Linda Robertson

Hatred for Notre Dame was just part of the ‘U’ brand

A fight breaks out before a game between the Miami Hurricanes and the Notre Dame Fighting Irish at Notre Dame Stadium in South Bend, Indiana. Notre Dame won the game 31-30 on Oct. 15, 1988.
A fight breaks out before a game between the Miami Hurricanes and the Notre Dame Fighting Irish at Notre Dame Stadium in South Bend, Indiana. Notre Dame won the game 31-30 on Oct. 15, 1988. Getty Images

The clothes and hairstyles look quaintly retro and the colors have faded in the images from three decades ago. But what comes through vividly with the passage of time is how revolutionary the rivalry between Miami and Notre Dame was when those two teams polarized and mesmerized the nation.

Catholics vs. Convicts: It was only a game, except it was so much more. The antagonism transcended football. The two universities were symbols of a schism in society.

The saints from tradition-rich Notre Dame represented all that was honorable and brilliant about the young gentlemen of America. The sinners from upstart Miami, from the land of “Miami Vice,” cocaine cowboys and inner city riots, represented all that was ignoble and uncivilized about the young thugs taking over America.

Caricatures, of course. Cleveland Gary could have gone to Yale. Steve Walsh was from the Midwest heartland. Leon Searcy is one of the most eloquent people you’ll ever meet. The notorious Catholics vs. Convicts T-shirt was created and sold by Notre Dame students. The disturbing hate mail to Jimmy Johnson was from Notre Dame fans.

The contrast, the stage, the personalities and the compelling plots of the games made Hurricanes vs. Fighting Irish one of the greatest rivalries in sports for an intense six-year stretch — so intense and weighed down by racist undertones and bitter rhetoric that the series was discontinued after 1990.

The rivalry gets renewed Saturday in South Bend, Indiana, when 4-3 Miami and 2-5 Notre Dame clash again. The nation won’t be transfixed because neither team is a powerhouse anymore. Miami is trying to halt a three-game losing streak and Notre Dame, ranked in the preseason top 10, has been a bust.

The players, born when the series was dormant, know about it like they know about the ride of Paul Revere — an ancient legend. Knute Rockne? The Gipper? Lou Holtz? J.J.? Dennis Erickson? The phantom fumble? 58-7? Touchdown Jesus?

Coach Mark Richt started at quarterback for UM in 1982 at Notre Dame when Jim Kelly was injured (and Bernie Kosar and Vinny Testaverde were freshmen). Notre Dame won on a late field goal. He was an assistant at No. 1 Florida State when the Seminoles lost in a windstorm in 1993.

“I think, from what I’m hearing, it’s a big thing,” UM’s R.J. McIntosh said.

Among fans and alums, it’s still a big thing. To UM defensive coordinator Manny Diaz, a teenage fan of his hometown Hurricanes, it’s still a big thing.

“Our players need to understand that it’s fun to come to the ‘U’ during recruiting, but you have to understand what made the ‘U’ the ‘U,’ ” said Diaz, who is telling his guys that a loss to Notre Dame puts a black “failure” label on a season. “Those battles that went both ways in the 1980s are really what made the ‘U’ the ‘U.’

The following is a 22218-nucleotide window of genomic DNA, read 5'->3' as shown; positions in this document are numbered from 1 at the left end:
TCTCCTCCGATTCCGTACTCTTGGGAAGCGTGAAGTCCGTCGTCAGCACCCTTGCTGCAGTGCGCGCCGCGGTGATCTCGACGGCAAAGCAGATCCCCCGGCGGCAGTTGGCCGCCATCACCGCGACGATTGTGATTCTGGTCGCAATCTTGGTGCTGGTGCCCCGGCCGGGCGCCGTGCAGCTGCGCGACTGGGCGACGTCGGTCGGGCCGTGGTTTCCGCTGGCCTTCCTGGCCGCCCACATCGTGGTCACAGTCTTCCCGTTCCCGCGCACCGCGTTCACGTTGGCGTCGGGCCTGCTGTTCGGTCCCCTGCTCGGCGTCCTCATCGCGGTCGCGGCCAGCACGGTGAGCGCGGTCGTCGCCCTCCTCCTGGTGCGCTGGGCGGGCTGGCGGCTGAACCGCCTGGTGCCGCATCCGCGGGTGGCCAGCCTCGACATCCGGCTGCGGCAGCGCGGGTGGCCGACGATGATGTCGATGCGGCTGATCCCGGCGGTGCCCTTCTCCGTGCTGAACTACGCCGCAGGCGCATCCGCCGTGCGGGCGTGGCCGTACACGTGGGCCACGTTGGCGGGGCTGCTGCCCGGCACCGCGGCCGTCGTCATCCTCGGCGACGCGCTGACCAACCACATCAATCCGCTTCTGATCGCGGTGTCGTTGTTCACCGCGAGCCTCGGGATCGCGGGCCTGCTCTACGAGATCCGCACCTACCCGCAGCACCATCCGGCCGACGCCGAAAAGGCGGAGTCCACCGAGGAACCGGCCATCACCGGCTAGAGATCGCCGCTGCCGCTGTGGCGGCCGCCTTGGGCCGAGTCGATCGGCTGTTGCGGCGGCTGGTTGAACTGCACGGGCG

Coach Mark Richt started at quarterback for UM in 1982 at Notre Dame when Jim Kelly was injured (and Bernie Kosar and Vinny Testaverde were freshmen). Notre Dame won on a late field goal. He was an assistant at No. 1 Florida State when the Seminoles lost in a windstorm in 1993.

“Regardless of the records, this game kind of stands alone,” Richt said. “These are two teams that have a national brand that’s pretty impressive.”

We were bad boys, and we enjoyed being bad boys. We despised Notre Dame. We looked at them as spoiled, briefcase-carrying, prep school boys.

Leon Searcy, former UM player on Notre Dame

Watch the newest “30 For 30: Catholics vs. Convicts,” coming out in December for an entertaining look back. An advance screening will be held Friday on the Notre Dame campus. The last time they played, in 2012, the Irish won 41-3.

Simmering disdain reached a boil in 1985 when J.J. ran up the score to 58-7 against outgoing Gerry Faust’s pitiful team, telling his team, “Let’s pour it on!”

UM’s players laughed, taunted and danced in a landmark performance. They were on their way to redefining the notion of sportsmanship.

“We were bad boys, and we enjoyed being bad boys,” Searcy says in the film. “We despised Notre Dame. We looked at them as spoiled, briefcase-carrying, prep school boys.”

Johnson, who earned the best villainous nickname ever bestowed on a coach — “Porkface Satan” — got death threats, all because he did to holier-than-thou Notre Dame what it had done to many of its opponents. He had the audacity to allow his players to express rather than repress their joy and fire. The Canes chose honest celebration over fake humility. Football has been a lot more fun since.

“I think some people confused the bad boy image with the free spirit, emotional, passionate,” he recalled. “And at times especially when you’re winning every week, that played wrong to some of the opponents.”

UM won again in 1987 en route to its second title. Notre Dame, en route to the 1988 title, won 31-30 in a controversial thriller that included Gary’s was-it-or-wasn’t-it fumble and UM’s failed two-point conversion. In 1989, UM won and won its third title.

Parity has changed college football. The usual suspects no longer have a monopoly on talent. Miami and Notre Dame are rebuilding. But the rivalry burns on.

“We had our own slogan,” Searcy said. “God made Notre Dame No. 1. But we made Notre Dame No. 2.”

Related stories from Miami Herald

  Comments